From the neoclassic hall on the ground floor, a door on the left opens out to the small room in neo-rococo style. The unitary theme of the decorative system makes the hall a charming treasure box, embellished by a compacted, Venetian resin floor with geometric designs and luminous silk-gold tapestry.
What surprises the visitor is the intricate effect which is light at the same time, especially in the stuccos of the ceiling, mirror and doors, refined with shades of ivory, gold, and turquoise. Particularly the cornice of the ceiling in golden stucco with arabesque motifs and plants, seem to continue to refer to an autonomous growth and infinity of decorations that seem to possess an autonomous life in which it is free to “digress” onto the minor walls through drooping garlands in bloom.
At the four corners of the room, on the upper part of the walls’ corners, enchanting cupids join the walls to the ceiling, emerging from the foamy white and golden decoration, immersed in curls and branching out in waves.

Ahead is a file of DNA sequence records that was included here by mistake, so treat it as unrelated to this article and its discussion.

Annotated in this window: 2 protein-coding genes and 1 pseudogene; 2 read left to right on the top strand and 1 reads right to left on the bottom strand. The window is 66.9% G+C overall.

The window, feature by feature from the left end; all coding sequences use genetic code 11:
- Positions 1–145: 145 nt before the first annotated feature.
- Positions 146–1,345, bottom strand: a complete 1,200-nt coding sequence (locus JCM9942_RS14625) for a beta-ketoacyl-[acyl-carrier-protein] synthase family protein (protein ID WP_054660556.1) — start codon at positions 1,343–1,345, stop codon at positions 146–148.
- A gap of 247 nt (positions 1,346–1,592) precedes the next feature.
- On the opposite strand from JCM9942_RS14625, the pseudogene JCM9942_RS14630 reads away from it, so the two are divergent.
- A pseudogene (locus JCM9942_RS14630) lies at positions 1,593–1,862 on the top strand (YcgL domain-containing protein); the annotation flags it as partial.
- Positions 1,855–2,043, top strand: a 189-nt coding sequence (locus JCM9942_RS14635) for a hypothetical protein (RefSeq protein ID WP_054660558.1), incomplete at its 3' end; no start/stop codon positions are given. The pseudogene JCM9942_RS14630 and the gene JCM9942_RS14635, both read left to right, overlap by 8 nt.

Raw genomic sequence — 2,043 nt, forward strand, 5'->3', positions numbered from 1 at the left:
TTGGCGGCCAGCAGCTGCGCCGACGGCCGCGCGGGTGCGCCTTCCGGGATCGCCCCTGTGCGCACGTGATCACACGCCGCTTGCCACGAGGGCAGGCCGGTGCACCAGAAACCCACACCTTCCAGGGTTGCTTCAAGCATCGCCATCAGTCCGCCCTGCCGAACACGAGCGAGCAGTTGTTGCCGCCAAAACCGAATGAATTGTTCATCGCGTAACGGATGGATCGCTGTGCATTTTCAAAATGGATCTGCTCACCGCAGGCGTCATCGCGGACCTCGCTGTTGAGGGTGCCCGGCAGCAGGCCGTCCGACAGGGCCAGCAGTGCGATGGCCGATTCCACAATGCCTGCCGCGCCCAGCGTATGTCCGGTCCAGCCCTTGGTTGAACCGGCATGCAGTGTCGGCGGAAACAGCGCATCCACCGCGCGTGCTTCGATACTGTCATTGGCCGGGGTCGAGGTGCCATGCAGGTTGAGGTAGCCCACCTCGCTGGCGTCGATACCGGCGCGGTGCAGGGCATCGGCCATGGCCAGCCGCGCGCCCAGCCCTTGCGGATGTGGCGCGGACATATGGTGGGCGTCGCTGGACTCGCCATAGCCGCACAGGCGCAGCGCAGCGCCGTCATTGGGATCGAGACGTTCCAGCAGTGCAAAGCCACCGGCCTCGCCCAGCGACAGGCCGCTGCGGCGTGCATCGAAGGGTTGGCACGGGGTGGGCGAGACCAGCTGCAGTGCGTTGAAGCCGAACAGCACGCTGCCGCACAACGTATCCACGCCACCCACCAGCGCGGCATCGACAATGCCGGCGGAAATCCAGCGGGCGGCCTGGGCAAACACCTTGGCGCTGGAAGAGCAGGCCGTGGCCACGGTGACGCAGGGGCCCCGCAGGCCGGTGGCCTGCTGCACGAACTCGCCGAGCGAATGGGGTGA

The excessive care for formality is expressed in many details that try to deceive the observant eyes of simple friends and illustrious guests. The mirrors, in fact, multiply the space with continual and infinite illusions, recalling the model of the Hall of Mirrors of the artistocratic 18th-century mansions, achieved over the illustrious and lavish example of the Gallery of Mirrors of Versailles.
Despite the extreme and fanciful elegance of the interior decor of the rooms, it is evident that this villa in the 19th century was inhabited only during the summer months, and was almost never opened in the winter. The documents, in fact, testify that the house possesses very little decor and limited furniture, besides a small amount of books.